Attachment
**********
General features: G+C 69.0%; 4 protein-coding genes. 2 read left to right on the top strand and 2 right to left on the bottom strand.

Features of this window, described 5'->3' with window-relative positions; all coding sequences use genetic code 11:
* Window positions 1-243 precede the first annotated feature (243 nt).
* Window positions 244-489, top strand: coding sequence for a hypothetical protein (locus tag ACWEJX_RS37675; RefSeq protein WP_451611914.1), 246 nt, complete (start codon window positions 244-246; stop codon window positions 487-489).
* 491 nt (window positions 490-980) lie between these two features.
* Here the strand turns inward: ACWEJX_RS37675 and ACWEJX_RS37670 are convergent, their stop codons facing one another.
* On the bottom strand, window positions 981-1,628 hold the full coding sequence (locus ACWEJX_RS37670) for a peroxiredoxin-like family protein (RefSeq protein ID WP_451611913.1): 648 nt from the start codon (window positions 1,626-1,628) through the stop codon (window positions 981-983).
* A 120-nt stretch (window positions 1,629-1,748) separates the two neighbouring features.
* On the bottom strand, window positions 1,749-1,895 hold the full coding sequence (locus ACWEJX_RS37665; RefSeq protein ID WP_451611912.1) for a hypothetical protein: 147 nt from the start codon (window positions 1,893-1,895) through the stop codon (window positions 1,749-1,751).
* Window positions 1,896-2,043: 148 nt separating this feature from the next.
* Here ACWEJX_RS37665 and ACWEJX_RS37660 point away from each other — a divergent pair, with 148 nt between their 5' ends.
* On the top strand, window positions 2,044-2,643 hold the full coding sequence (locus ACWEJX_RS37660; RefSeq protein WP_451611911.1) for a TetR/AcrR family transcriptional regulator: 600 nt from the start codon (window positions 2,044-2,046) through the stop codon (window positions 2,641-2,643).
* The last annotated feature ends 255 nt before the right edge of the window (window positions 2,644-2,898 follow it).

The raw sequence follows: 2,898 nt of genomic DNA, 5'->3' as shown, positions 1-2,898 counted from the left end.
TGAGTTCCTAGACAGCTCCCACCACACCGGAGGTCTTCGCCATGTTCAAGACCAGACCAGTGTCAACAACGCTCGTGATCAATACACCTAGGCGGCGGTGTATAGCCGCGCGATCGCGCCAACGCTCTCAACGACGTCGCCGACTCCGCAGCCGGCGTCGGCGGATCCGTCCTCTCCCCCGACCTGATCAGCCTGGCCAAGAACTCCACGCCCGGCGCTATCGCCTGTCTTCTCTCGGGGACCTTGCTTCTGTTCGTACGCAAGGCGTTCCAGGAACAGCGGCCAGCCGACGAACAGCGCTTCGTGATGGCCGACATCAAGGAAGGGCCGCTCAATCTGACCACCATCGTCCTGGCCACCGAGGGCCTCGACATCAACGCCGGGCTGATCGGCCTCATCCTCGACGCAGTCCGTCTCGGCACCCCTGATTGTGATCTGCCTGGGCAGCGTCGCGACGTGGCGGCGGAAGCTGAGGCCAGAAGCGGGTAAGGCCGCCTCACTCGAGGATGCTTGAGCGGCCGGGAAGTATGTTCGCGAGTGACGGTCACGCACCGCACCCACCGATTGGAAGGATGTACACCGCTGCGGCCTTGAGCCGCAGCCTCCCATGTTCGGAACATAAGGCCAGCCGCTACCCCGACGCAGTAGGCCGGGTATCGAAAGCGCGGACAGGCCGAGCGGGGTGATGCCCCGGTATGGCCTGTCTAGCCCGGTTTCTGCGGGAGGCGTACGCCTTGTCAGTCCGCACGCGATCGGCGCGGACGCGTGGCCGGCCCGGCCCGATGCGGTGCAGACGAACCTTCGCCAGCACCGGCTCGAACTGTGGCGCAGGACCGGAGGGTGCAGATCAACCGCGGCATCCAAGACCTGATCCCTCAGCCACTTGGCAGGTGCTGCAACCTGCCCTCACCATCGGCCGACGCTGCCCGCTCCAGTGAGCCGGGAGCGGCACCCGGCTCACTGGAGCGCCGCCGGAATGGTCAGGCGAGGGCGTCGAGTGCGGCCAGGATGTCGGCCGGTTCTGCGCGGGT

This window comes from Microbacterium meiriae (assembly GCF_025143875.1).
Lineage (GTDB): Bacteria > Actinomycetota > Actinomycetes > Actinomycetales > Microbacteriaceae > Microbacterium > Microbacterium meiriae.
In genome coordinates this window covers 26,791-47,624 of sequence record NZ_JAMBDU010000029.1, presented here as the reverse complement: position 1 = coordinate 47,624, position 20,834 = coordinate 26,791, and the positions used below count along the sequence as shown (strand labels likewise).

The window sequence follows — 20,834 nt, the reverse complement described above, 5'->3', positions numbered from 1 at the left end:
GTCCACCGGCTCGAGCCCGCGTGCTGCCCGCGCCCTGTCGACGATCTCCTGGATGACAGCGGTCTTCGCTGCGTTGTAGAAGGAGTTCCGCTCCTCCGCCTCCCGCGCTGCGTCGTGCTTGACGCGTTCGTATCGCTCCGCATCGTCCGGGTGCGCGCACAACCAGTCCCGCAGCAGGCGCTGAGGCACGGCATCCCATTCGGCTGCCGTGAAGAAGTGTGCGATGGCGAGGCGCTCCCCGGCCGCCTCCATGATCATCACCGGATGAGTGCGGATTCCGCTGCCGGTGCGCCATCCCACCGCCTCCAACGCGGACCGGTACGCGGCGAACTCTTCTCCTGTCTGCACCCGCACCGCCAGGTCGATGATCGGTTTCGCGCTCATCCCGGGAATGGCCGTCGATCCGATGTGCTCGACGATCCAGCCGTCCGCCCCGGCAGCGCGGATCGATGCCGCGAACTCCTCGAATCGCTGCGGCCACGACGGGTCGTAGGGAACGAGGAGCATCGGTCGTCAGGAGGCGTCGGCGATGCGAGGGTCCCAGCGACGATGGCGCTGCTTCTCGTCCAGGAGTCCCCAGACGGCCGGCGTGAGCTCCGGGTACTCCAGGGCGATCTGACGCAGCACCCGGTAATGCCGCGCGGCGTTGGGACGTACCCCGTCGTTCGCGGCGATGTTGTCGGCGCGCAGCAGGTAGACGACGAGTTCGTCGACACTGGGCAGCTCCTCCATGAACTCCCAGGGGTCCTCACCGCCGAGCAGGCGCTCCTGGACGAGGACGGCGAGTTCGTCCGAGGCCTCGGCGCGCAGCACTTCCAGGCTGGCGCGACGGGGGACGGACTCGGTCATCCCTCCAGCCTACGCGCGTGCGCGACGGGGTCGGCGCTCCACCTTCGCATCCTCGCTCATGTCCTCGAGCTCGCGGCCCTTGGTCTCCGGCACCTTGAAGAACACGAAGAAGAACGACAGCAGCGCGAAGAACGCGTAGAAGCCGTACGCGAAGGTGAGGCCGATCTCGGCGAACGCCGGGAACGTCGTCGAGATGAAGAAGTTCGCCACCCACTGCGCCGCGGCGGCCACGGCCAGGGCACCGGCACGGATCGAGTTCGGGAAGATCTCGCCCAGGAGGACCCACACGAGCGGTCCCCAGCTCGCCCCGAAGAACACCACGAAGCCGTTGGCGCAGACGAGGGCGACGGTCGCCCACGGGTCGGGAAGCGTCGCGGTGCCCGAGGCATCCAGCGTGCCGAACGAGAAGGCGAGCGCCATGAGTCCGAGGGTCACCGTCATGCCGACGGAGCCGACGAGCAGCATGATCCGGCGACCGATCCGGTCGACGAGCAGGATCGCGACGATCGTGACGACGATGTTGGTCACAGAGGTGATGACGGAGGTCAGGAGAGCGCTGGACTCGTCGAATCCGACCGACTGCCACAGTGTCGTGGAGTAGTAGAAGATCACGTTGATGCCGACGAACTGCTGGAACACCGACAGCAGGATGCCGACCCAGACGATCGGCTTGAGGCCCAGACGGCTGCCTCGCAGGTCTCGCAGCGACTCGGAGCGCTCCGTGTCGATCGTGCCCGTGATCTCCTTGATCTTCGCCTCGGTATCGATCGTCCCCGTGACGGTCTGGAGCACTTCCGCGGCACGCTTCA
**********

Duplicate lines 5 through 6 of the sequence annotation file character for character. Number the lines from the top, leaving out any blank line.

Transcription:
* 491 nt (window positions 490-980) lie between these two features.
* Here the strand turns inward: ACWEJX_RS37675 and ACWEJX_RS37670 are convergent, their stop codons facing one another.